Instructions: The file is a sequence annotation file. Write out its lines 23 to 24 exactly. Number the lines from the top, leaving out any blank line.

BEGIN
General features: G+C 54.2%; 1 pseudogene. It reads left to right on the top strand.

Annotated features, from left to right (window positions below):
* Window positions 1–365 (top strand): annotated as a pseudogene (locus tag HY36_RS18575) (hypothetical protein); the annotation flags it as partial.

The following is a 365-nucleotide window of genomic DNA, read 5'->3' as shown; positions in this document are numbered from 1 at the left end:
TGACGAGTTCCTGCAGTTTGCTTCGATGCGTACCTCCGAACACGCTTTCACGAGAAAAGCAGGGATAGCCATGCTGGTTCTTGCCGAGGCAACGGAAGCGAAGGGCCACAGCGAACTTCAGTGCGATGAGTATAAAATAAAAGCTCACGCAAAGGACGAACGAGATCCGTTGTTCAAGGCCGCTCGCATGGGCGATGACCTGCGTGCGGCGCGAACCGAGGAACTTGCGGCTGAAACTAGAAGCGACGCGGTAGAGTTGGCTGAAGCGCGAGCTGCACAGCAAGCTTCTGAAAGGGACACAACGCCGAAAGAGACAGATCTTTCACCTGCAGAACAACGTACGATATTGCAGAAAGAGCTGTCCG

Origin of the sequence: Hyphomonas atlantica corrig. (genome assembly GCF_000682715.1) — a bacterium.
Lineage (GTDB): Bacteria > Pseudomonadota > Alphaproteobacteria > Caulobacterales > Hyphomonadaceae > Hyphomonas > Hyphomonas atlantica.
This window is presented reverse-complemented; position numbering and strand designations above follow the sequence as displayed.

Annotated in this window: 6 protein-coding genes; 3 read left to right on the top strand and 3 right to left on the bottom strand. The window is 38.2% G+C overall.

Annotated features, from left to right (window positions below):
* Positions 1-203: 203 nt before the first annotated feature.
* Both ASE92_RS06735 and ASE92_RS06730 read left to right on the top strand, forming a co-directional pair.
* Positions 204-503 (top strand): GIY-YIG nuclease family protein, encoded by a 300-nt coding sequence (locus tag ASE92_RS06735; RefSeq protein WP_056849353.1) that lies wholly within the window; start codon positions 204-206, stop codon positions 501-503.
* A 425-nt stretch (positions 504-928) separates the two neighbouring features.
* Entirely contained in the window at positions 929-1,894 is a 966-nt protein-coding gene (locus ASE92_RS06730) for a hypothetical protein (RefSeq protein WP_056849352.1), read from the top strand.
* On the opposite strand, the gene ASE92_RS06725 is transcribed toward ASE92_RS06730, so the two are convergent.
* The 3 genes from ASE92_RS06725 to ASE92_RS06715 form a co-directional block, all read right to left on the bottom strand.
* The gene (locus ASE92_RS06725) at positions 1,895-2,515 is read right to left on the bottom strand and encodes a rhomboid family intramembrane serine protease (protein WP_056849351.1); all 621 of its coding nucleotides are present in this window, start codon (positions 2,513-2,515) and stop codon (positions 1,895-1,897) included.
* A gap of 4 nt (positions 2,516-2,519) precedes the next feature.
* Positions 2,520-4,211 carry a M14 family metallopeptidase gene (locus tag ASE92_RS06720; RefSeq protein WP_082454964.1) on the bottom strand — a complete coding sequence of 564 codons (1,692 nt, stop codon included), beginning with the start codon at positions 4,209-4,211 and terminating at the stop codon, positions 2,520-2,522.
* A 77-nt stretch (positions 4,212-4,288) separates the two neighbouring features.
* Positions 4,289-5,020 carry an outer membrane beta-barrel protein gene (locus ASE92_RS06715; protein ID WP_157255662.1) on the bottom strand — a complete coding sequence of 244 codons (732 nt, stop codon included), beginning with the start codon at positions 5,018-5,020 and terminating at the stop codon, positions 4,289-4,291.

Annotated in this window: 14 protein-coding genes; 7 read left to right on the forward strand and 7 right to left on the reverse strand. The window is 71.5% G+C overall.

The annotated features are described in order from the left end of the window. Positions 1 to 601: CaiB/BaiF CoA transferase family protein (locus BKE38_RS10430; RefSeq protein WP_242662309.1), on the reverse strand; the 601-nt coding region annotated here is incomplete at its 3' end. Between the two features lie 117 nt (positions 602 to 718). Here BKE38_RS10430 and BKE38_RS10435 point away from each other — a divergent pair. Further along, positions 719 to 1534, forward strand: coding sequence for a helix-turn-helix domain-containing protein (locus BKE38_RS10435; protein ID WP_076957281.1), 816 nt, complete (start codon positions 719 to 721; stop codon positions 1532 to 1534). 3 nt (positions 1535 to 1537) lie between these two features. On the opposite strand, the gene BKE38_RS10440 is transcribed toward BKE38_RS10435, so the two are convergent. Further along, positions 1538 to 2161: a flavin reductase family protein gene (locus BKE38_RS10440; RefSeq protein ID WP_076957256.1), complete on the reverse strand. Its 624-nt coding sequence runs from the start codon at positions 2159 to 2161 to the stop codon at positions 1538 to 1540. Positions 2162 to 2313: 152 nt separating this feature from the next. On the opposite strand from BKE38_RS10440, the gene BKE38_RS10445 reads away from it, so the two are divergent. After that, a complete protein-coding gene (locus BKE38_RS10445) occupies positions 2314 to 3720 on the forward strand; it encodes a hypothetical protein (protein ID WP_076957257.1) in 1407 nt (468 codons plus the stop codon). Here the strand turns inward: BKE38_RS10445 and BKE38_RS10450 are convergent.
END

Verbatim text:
Annotated in this window: 14 protein-coding genes; 7 read left to right on the forward strand and 7 right to left on the reverse strand. The window is 71.5% G+C overall.

The annotated features are described in order from the left end of the window. Positions 1 to 601: CaiB/BaiF CoA transferase family protein (locus BKE38_RS10430; RefSeq protein WP_242662309.1), on the reverse strand; the 601-nt coding region annotated here is incomplete at its 3' end. Between the two features lie 117 nt (positions 602 to 718). Here BKE38_RS10430 and BKE38_RS10435 point away from each other — a divergent pair. Further along, positions 719 to 1534, forward strand: coding sequence for a helix-turn-helix domain-containing protein (locus BKE38_RS10435; protein ID WP_076957281.1), 816 nt, complete (start codon positions 719 to 721; stop codon positions 1532 to 1534). 3 nt (positions 1535 to 1537) lie between these two features. On the opposite strand, the gene BKE38_RS10440 is transcribed toward BKE38_RS10435, so the two are convergent. Further along, positions 1538 to 2161: a flavin reductase family protein gene (locus BKE38_RS10440; RefSeq protein ID WP_076957256.1), complete on the reverse strand. Its 624-nt coding sequence runs from the start codon at positions 2159 to 2161 to the stop codon at positions 1538 to 1540. Positions 2162 to 2313: 152 nt separating this feature from the next. On the opposite strand from BKE38_RS10440, the gene BKE38_RS10445 reads away from it, so the two are divergent. After that, a complete protein-coding gene (locus BKE38_RS10445) occupies positions 2314 to 3720 on the forward strand; it encodes a hypothetical protein (protein ID WP_076957257.1) in 1407 nt (468 codons plus the stop codon). Here the strand turns inward: BKE38_RS10445 and BKE38_RS10450 are convergent.